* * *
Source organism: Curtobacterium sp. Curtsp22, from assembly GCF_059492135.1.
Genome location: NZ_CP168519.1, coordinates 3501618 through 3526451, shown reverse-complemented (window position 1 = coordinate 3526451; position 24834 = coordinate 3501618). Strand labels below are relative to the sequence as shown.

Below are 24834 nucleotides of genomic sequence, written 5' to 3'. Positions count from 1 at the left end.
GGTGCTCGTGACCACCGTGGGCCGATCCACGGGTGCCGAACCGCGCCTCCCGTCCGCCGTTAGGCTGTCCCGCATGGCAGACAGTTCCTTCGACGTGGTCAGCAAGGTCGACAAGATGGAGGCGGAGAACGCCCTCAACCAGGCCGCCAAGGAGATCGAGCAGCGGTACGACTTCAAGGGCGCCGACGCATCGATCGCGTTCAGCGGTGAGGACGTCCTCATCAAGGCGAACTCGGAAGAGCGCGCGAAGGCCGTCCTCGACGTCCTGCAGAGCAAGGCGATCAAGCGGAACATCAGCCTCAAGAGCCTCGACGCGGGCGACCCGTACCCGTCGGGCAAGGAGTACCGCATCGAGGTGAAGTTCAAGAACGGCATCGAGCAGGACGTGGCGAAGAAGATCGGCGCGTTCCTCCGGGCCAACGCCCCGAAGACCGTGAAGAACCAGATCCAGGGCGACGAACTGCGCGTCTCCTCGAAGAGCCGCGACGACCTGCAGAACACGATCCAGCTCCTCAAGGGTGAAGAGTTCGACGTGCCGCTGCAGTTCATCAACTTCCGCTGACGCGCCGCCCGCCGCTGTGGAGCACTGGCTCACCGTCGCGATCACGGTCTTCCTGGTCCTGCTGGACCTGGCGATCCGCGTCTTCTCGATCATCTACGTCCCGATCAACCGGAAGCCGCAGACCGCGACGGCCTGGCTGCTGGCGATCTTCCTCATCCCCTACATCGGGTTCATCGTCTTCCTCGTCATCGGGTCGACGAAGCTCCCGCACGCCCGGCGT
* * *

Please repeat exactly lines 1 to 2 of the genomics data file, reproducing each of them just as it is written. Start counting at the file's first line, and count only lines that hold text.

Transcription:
Source organism: Curtobacterium sp. Curtsp22, from assembly GCF_059492135.1.
Genome location: NZ_CP168519.1, coordinates 3501618 through 3526451, shown reverse-complemented (window position 1 = coordinate 3526451; position 24834 = coordinate 3501618). Strand labels below are relative to the sequence as shown.